The Shein brand said in response to the tweet: "We regularly test products and take action when non-compliance is found, including terminating suppliers." But similar cases continue to recur.
Greenpeace in Germany and Canada's Marketplace are not the only ones to investigate the brand's dubious practices. The fact that the products, as well as their production itself, are dangerous for both the wearers and the producers was confirmed by the documentary of the British radio station Channel 4: Shein Machine: UNTOLD. It is he who embarks on somewhat bolder methods of investigation.
Crazy working conditions
Reporter Mei posed as a migrant garment worker in China's Guangdong province. For the first time, she managed to sneak hidden cameras into the Shein factory. Mei said in the documentary that most workers produced hundreds of items a day and could not leave until they finished their work. They had to sit hunched over a sewing machine for hours, feeling like they only had one day off a month. We probably don't need to talk about the fact that the weekend didn't exist.
Exhausted factory workers were paid a paltry basic wage, earning just £19 for an 18-hour shift. However, even this reward was reduced or completely withheld in the event that they made a mistake while sewing. According to Mei, one employee produced approximately 100 pieces of clothing in one day.
In addition to workers coming into direct contact with toxic clothing, the document also confirmed that some manufacturers in the city of Guangzhou had factories set up in residential buildings with no emergency exits and often no windows. If there happened to be windows in them, many of them were barred, which would have been a problem in the event of a fire.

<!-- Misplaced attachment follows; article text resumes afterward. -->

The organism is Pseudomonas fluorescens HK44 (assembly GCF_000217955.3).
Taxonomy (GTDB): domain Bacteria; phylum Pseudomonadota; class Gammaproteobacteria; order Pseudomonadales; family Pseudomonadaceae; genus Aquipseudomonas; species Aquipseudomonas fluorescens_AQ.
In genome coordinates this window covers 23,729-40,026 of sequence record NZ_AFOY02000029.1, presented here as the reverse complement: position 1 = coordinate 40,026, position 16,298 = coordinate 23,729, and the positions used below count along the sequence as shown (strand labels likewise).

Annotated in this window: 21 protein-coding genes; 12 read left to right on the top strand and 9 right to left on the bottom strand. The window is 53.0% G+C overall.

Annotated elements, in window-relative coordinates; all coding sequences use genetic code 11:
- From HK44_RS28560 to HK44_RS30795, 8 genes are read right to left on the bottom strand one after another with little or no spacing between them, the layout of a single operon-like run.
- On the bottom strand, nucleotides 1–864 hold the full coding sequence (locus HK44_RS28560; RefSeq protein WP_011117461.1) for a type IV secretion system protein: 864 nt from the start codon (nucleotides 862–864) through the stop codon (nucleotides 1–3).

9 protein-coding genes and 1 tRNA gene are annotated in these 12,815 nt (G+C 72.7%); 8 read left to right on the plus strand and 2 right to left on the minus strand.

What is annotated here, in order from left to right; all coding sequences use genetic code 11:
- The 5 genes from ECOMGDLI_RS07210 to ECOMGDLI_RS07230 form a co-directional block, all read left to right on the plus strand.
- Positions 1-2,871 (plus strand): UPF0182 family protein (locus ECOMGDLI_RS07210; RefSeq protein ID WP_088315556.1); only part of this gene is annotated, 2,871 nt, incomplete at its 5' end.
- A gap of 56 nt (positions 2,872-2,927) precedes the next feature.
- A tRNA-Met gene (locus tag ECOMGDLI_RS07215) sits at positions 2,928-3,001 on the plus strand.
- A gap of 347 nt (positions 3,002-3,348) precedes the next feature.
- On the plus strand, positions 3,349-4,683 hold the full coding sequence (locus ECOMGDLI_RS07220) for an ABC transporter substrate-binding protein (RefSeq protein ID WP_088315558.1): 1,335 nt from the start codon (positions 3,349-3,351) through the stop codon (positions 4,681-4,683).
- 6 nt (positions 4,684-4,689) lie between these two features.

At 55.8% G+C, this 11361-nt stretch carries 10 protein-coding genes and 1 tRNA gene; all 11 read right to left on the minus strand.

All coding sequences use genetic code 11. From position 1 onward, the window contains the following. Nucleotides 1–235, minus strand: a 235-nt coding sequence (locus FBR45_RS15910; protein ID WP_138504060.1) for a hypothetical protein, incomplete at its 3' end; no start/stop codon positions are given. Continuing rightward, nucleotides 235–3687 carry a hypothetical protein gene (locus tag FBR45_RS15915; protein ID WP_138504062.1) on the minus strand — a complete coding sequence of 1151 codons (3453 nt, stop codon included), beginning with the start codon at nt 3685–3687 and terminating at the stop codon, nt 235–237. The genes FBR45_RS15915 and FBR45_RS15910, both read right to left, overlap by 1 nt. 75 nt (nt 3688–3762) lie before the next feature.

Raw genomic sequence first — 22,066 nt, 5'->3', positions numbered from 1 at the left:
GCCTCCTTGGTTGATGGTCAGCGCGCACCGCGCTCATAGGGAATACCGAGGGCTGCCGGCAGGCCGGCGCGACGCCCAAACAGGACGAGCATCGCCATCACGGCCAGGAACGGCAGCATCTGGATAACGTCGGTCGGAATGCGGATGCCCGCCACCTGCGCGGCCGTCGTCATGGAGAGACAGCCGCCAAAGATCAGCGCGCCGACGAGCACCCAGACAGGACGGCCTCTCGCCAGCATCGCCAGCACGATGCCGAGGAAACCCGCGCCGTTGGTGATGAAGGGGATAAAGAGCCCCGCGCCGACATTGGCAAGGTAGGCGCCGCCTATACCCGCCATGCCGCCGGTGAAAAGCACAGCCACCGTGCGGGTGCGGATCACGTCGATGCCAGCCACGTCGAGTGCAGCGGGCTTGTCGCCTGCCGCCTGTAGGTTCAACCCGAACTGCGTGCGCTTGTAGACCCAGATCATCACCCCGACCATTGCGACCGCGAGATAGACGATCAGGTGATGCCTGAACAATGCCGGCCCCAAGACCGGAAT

According to the Telegraph, not much has changed despite previous promises to adjust the working and especially the salary conditions of the employees.
Ultra fast fashion, ultra theft
As if that wasn't enough, Shein has also become "famous" for copying designs and stealing the manufacturing processes of other brands. You can buy products that other brands sell for hundreds of euros ten times cheaper on the Shein website.
In 2021, clothing designer Bailey Prado, who specializes in crochet products, accused Shein of copying at least 20 of her designs. For many other designers, Shein even copied the styling of the clothes and the creative production of the presentation.
"Fast fashion companies get away with robbing small businesses too often, and that really hurts. It hurts our small team, our ethical producers who work hard to produce high quality pieces, and it hurts the planet with overproduction, overconsumption, poor quality fabrics and harmful dyes,” Baiia Label, from which Shein allegedly copied up to 45 designs, wrote on Instagram .
Before Shein, the Spanish brand Zara was the most productive fast fashion brand in the world, with a production cycle of two to three weeks. However, Shein can produce and distribute a much larger quantity in less than seven days. The Chinese company reportedly adds more than 2,000 new items to its website every day, while Zara produces that amount in about 30 days. Since products do not have a long shelf life, the impact that Shein has on the environment is enormous.
Shein's success is largely attributed to its technological approach, which uses AI software to plug trends and outfits from social media directly into its factory computers.
The solution must come from outside
The rise in popularity of the Shein brand comes at a time when the world is struggling with an economic crisis after the pandemic. Despite the brand's ethical and environmental issues, many follow the path of affordable fashion, ignoring the company's negative impact on the environment and not really thinking about it.
According to Hypebeast, the news that Shein has become the most popular brand in the world is more a reflection of society and the world around us and what we are facing.
If problems persis, please contact administrator.